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  • Measuring the power response - How??

    Is it possible to measure the power response of a speaker with OmniMic?? IF so... how?!?

    Many thanks!
    Rich

  • #2
    Re: Measuring the power response - How??

    Originally posted by rmeinke View Post
    Is it possible to measure the power response of a speaker with OmniMic?? IF so... how?!?

    Many thanks!
    Rich
    Power response is an average total radiated response, so I'd take a measurement on-axis, 15, 30, 45, 60, 75, 90 degrees and average the results of all those. Realistically though, since you have to take all those measurements, you can generate a polar response graph with Omnimic which provides a lot more information than power response alone.
    I'm not deaf, I'm just not listening!

    Comment


    • #3
      Re: Measuring the power response - How??

      https://www.youtube.com/watch?v=j77VKw9Kx6U

      Rich,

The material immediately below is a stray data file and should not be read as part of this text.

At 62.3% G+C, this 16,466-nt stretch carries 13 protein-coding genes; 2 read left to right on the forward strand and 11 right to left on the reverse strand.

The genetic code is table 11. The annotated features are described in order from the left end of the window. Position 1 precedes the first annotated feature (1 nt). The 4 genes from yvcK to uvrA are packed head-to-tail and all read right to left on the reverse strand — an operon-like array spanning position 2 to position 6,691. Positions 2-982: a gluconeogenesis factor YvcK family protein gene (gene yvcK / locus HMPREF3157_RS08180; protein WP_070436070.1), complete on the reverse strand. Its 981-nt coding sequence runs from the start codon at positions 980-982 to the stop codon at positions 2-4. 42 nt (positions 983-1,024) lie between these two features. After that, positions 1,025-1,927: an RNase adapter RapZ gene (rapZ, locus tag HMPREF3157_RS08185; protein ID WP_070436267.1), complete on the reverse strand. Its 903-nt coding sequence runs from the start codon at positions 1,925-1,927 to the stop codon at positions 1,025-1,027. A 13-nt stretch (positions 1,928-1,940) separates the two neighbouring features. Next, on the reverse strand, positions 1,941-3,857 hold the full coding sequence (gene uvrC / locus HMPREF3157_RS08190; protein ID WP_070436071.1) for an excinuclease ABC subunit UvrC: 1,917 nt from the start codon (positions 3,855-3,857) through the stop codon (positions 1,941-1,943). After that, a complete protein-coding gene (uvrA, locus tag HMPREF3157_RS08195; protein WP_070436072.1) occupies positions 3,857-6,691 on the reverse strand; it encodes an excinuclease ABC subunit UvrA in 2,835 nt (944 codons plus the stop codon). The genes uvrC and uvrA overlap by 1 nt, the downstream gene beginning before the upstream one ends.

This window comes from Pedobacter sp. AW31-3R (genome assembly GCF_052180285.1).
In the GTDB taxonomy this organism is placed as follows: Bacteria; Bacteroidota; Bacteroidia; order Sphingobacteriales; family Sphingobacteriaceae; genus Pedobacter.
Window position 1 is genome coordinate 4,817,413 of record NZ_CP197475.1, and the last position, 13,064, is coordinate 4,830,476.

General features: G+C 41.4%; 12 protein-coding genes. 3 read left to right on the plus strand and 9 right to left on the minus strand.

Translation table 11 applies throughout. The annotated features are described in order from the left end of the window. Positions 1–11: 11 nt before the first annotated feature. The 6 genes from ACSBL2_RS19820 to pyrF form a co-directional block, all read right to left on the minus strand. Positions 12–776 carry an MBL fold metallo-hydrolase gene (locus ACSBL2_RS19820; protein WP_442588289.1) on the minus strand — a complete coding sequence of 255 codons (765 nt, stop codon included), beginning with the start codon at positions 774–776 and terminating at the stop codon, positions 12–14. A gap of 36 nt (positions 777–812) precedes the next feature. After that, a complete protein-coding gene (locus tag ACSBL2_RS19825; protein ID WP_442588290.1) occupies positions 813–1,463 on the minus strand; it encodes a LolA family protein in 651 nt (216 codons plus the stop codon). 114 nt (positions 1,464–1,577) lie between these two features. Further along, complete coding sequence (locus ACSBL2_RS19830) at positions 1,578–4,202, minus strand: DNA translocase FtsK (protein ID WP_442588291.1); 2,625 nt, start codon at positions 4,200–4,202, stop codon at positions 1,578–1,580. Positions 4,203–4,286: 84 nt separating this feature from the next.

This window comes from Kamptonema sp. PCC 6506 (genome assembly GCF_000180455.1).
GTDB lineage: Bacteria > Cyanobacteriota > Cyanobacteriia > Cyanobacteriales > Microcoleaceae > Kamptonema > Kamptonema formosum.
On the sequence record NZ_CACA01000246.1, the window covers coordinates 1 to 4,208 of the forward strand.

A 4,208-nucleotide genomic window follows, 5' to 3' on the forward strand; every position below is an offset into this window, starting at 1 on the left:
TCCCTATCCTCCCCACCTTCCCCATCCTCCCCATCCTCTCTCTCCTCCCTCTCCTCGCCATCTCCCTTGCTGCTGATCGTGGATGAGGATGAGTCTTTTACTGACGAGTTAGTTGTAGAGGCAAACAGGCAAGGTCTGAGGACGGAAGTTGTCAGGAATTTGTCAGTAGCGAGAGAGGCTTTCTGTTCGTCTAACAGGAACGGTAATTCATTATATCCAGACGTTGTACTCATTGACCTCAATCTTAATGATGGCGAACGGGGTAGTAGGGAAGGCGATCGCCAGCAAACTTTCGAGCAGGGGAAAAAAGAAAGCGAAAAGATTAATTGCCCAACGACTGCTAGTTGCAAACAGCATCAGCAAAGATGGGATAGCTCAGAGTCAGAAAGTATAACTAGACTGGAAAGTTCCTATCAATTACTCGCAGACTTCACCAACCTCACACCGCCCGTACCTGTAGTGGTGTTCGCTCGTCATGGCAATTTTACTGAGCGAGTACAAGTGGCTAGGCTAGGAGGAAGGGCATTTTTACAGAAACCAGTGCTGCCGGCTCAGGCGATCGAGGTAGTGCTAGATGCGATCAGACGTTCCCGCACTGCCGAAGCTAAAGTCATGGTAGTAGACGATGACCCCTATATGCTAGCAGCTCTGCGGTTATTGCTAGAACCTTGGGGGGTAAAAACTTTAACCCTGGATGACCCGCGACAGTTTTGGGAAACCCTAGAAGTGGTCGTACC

I like to use John Atkinson's method that he described at the 29:30 to 33:00 timeline point in the above referenced loudspeaker measurement video. Also called "spatially averaged in-room response." My understanding is that you set up an imaginary "grid" or "window" about 2 meters or so from your speaker. The window would be about 36" by 24" and you would proceed to take 20 measurements with the microphone positioned a various spots in the window. As OmniMic's swept sine wave is playing with "advanced functions" checked, I click "new average" then move the mic to another position in the window, then click "new average" and then move the mic to another position in the window. I keep doing this until I have averaged 20 mic locations.

      This is how I calculated the power response in post #209 of my signature Linehopper loudspeaker thread.

      Hope this helps,


      Bill
      SideTowers: http://techtalk.parts-express.com/fo...corundum-build
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      • #4